Continue reading

Japanese edition of Leverage for Good now available

The Center is pleased to announce that the Japanese translation of Director Lester Salamon’s recent book, Leverage for Good: An Introduction to the New Frontiers of Philanthropy and Social Investing (Oxford University Press, 2014), is now available from Minerva Publishing!   The Center is grateful to 2012-2013 International Fellow in Philanthropy Tatsusaki Kobayashi for his assistance and persistence in facilitating this translation and for his key recognition of the importance that the developments outlined in this book hold for the future of the philanthropic sector in Japan.   You can learn more about Leverage for Good and its companion volume, The New Frontiers of Philanthropy: A Guide to the New Tools and New Actors Reshaping Global Philanthropy and Social Investing (Oxford University Press, 2014), here.   Both volumes are also available for purchase in English in hard copy and e-book editions at Amazon and directly from Oxford University Press.     TABLE OF CONTENTS Leverage for Good: An Introduction to the New Frontiers of Philanthropy and Social Investing Introduction: The Revolution on the Frontiers of Philanthropy Scouting Philanthropy’s New Frontier I: The New Actors Scouting Philanthropy’s New Frontier II: The New Tools Why Now? Remaining Obstacles Prescription: The Way...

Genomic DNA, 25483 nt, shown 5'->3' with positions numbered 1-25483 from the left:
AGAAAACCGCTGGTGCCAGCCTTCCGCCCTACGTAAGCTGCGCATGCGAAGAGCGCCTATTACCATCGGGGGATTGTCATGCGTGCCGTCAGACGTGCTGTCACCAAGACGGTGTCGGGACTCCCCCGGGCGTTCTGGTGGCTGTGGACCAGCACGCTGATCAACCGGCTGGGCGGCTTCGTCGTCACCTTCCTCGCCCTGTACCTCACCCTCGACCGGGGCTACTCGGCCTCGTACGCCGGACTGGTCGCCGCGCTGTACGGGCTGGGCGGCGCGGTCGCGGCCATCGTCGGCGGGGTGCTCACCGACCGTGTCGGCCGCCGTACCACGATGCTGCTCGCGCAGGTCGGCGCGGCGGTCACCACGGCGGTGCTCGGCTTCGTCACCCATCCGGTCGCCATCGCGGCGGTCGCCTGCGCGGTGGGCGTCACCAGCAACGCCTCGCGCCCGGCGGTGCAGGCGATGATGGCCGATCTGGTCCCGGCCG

Continue reading

NEWS RELEASE | Two new books from Lester Salamon explore the revolution under way on the frontiers of philanthropy and social investment

Oxford University Press and Lester Salamon Announce Two New Books: NEW FRONTIERS OF PHILANTHROPY and LEVERAGE FOR GOOD  FOR IMMEDIATE RELEASE Contact: Chelsea Newhouse   With the resources of both governments and traditional philanthropy barely growing or in decline while the problems of poverty, ill-health and environmental degradation continue to balloon, it has become increasingly clear that new models for financing and promoting social and environmental objectives are urgently needed. Fortunately, according to Johns Hopkins University Professor Dr. Lester Salamon, a significant revolution appears to be underway on the frontiers of philanthropy and social investing that is providing a potentially crucial part of the response to this predicament.     Mapping a significant revolution in social-purpose finance In New Frontiers of Philanthropy: A Guide to the New Tools and New Actors that Are Reshaping Global Philanthropy and Social Investing, published by Oxford University Press, and Leverage for Good: An Introduction to the New Frontiers of Philanthropy, a companion volume that carries just the Introduction to this larger volume, Salamon, a well-known pioneer in the study of the global nonprofit sector and philanthropy, has mobilized an extraordinary team of experts to produce the most comprehensive and authoritative guide available to...

Continue reading